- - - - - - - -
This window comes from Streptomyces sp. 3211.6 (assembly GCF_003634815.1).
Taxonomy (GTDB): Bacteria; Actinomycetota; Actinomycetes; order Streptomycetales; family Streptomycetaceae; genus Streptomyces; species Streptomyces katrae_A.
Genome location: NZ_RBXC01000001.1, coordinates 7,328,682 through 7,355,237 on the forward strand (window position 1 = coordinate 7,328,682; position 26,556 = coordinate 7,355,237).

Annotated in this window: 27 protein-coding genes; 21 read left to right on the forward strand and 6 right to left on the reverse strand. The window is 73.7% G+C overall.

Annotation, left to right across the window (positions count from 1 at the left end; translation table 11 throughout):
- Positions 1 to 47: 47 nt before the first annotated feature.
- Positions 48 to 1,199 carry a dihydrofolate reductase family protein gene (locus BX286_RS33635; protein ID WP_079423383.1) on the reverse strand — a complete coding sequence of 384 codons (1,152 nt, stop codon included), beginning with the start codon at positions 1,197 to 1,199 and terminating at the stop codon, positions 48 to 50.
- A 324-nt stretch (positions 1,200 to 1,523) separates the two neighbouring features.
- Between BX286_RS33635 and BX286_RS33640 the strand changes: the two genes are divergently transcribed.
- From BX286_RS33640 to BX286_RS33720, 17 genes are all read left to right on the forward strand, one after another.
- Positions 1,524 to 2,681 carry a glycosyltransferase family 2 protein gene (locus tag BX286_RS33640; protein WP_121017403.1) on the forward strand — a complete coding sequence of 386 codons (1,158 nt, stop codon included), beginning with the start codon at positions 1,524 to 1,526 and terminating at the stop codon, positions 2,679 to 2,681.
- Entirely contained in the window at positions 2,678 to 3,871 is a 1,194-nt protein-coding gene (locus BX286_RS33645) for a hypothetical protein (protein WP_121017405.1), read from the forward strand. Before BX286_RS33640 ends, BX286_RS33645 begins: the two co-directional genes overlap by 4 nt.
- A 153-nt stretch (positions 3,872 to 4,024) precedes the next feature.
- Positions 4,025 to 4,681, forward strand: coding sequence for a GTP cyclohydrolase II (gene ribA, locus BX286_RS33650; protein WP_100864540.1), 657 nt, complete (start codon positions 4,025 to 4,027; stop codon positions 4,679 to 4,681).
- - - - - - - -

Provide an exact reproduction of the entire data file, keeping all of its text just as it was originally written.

This window comes from Streptomyces sp. 3211.6 (assembly GCF_003634815.1).
Taxonomy (GTDB): Bacteria; Actinomycetota; Actinomycetes; order Streptomycetales; family Streptomycetaceae; genus Streptomyces; species Streptomyces katrae_A.
Genome location: NZ_RBXC01000001.1, coordinates 7,328,682 through 7,355,237 on the forward strand (window position 1 = coordinate 7,328,682; position 26,556 = coordinate 7,355,237).

Annotated in this window: 27 protein-coding genes; 21 read left to right on the forward strand and 6 right to left on the reverse strand. The window is 73.7% G+C overall.

Annotation, left to right across the window (positions count from 1 at the left end; translation table 11 throughout):
- Positions 1 to 47: 47 nt before the first annotated feature.
- Positions 48 to 1,199 carry a dihydrofolate reductase family protein gene (locus BX286_RS33635; protein ID WP_079423383.1) on the reverse strand — a complete coding sequence of 384 codons (1,152 nt, stop codon included), beginning with the start codon at positions 1,197 to 1,199 and terminating at the stop codon, positions 48 to 50.
- A 324-nt stretch (positions 1,200 to 1,523) separates the two neighbouring features.
- Between BX286_RS33635 and BX286_RS33640 the strand changes: the two genes are divergently transcribed.
- From BX286_RS33640 to BX286_RS33720, 17 genes are all read left to right on the forward strand, one after another.
- Positions 1,524 to 2,681 carry a glycosyltransferase family 2 protein gene (locus tag BX286_RS33640; protein WP_121017403.1) on the forward strand — a complete coding sequence of 386 codons (1,158 nt, stop codon included), beginning with the start codon at positions 1,524 to 1,526 and terminating at the stop codon, positions 2,679 to 2,681.
- Entirely contained in the window at positions 2,678 to 3,871 is a 1,194-nt protein-coding gene (locus BX286_RS33645) for a hypothetical protein (protein WP_121017405.1), read from the forward strand. Before BX286_RS33640 ends, BX286_RS33645 begins: the two co-directional genes overlap by 4 nt.
- A 153-nt stretch (positions 3,872 to 4,024) precedes the next feature.
- Positions 4,025 to 4,681, forward strand: coding sequence for a GTP cyclohydrolase II (gene ribA, locus BX286_RS33650; protein WP_100864540.1), 657 nt, complete (start codon positions 4,025 to 4,027; stop codon positions 4,679 to 4,681).